As the title suggests, May and June will see the unfolding of an eight part series dedicated to women working in varied fields of experimental music as both curators and musicians. Over the three years of managing this blog I've rather embarrassingly, though unintentionally,overlooked much of the fine work produced by talented females across the globe. Let this feature make up for those years of neglect. The format for the series is such that each artist is given their own post featuring a photograph, a pre-existing bio, and a review of a select work.
France Jobin aka i8u
Abbreviated artist's bio:
France Jobin aka i8u (b. 1958) is a sound / installation / web artist et curator residing in Montreal, Canada. i8u’s audio art can be qualified as “sound-sculpture”. It reveals powerful, opaque and complex sound environments where analog and digital meet. Her installation/web art can be said to follow a parallel path, incorporating both musical and visual elements.
i8u has created solo recordings for ROOM40 (AUS), nvo (AT), DER (USA), bake/staalplaat (NL) as well as many collaborations notably with Goem, Martin Tétreault, David Kristian and more recently with Tomas Phillips. Their work is featured on the album “ligne” released on the Japanese label, ATAK. She produced compilations tracks for ATAK (JP), bremsstrahlung (USA), Mutek (CA), murmur records (JP), and/oar (USA), tsuku boshi (FR), Contour Editions (USA), Extract, Portraits of Soundartists (book + 2 cd) on the label nonvisualobjects (AT).
29 Palms (Dragon's Eye Recordings, 2010)
I was initially introduced to Jobin's work under the i8u guise from her contribution to the magnificent Physical, Absent, Tangible compilation released on Richard Garet's own Contour Editions label (read my review). Expanding greatly on that comp track, 29 Palms is a 41 minute piece for field recordings, processing and analog gear that remains true to the austerity of past i8u releases yet feels more of an organic effort. The effervescent drones that fill in the space between Jobin's clinical frequencies during the latter half of the composition are especially note worthy, reminiscent of John Duncan's Phantom Broadcast. Very nice.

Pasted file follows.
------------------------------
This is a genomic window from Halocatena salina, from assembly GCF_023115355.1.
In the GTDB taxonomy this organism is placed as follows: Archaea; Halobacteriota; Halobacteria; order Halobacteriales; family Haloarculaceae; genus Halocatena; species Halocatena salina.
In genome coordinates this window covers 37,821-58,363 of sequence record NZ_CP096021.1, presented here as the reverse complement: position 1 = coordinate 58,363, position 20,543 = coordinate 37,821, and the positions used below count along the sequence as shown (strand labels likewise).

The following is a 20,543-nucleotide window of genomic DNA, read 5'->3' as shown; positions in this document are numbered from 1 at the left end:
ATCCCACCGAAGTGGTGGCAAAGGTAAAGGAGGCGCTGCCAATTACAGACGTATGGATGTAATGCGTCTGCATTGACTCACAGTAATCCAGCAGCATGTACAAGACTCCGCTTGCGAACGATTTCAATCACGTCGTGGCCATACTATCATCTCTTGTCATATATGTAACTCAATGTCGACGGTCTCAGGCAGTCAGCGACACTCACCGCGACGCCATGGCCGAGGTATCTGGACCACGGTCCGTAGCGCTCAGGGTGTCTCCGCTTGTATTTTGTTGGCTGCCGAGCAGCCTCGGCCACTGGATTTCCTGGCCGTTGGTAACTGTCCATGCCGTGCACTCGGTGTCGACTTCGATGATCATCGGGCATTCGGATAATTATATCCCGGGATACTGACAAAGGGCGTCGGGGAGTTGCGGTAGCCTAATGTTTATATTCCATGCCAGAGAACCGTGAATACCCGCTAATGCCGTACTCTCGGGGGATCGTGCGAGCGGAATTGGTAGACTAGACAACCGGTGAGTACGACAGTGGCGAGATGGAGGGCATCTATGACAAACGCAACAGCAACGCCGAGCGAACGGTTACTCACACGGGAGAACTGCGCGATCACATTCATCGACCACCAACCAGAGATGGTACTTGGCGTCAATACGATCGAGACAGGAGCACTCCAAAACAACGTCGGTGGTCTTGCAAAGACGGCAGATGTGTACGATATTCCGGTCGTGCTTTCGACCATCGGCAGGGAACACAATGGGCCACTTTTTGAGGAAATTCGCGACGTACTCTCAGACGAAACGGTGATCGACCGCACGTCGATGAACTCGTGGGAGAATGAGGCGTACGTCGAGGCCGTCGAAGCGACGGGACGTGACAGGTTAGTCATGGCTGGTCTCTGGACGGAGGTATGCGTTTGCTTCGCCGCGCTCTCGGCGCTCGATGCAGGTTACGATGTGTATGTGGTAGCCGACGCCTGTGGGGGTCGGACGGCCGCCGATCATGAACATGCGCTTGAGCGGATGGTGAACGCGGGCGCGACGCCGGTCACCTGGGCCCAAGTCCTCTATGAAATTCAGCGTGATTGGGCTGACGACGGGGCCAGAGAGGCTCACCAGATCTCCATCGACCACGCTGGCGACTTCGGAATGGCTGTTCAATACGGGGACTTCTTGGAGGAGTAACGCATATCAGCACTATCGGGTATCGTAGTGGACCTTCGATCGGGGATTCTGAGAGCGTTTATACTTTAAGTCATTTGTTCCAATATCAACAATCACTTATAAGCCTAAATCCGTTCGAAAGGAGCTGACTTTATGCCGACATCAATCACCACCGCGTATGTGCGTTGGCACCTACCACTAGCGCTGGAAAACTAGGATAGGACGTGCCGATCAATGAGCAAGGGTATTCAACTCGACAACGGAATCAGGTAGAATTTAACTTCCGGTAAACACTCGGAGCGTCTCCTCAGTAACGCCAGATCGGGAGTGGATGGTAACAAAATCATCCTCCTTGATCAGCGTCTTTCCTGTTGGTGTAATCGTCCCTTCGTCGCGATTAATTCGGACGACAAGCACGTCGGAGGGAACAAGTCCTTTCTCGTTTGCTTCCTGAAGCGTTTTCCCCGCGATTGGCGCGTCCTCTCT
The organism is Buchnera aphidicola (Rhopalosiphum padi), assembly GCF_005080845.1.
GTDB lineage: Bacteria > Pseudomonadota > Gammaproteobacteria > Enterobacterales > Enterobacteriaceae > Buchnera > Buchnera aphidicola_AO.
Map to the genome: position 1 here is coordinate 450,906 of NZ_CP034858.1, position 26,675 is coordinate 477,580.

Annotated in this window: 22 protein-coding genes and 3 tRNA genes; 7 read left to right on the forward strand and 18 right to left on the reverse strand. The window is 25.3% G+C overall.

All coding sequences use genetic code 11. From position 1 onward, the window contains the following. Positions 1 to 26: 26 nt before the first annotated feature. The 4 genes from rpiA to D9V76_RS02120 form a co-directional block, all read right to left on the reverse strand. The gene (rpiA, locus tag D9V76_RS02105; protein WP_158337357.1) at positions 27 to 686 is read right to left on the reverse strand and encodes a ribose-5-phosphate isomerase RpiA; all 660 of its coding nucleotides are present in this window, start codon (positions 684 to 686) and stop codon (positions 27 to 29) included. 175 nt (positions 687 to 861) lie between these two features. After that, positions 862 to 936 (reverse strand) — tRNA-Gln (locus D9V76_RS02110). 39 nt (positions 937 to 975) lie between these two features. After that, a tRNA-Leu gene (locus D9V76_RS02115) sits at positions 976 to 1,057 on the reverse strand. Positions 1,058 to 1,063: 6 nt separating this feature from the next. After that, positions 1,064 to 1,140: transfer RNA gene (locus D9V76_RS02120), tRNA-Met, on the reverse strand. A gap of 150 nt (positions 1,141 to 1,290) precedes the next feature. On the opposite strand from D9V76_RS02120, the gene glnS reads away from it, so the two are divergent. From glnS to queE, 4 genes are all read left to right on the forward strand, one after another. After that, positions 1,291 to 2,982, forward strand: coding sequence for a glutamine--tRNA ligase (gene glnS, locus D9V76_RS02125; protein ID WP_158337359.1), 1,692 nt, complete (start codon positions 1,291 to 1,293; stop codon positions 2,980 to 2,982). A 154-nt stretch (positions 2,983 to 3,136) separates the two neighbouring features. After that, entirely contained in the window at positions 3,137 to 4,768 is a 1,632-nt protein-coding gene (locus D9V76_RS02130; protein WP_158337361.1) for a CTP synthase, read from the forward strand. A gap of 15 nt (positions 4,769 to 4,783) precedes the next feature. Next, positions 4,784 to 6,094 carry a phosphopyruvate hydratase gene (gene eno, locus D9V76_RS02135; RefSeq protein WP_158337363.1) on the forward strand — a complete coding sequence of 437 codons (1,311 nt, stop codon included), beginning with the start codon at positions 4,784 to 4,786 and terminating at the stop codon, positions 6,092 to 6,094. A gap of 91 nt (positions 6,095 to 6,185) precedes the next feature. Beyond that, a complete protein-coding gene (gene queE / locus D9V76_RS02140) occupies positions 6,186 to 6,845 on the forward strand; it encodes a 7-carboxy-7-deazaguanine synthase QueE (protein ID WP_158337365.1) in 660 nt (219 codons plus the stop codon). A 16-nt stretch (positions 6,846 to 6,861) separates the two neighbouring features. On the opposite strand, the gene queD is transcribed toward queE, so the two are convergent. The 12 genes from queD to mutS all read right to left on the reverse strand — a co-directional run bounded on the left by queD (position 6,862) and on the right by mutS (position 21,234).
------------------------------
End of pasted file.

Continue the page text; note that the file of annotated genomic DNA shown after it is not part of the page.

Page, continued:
Jobin's pacing remains quite brilliant throughout, especially evident in the very quiet midsection, where one has to remain focused to discern for changes, and although subtle, they are there. The choice to opt for more lower range frequencies as opposed to ear splitting highs – highs that I've heard Jobin achieve in the past – works to her advantage here. Some of those high frequencies make themselves known though are rarely at the center of attention, existing more as appendages to a wider body of sound. Simple yet elegant packaging, edition of 200.
i8u - 29 Palms (excerpt) by ScrapyardForecast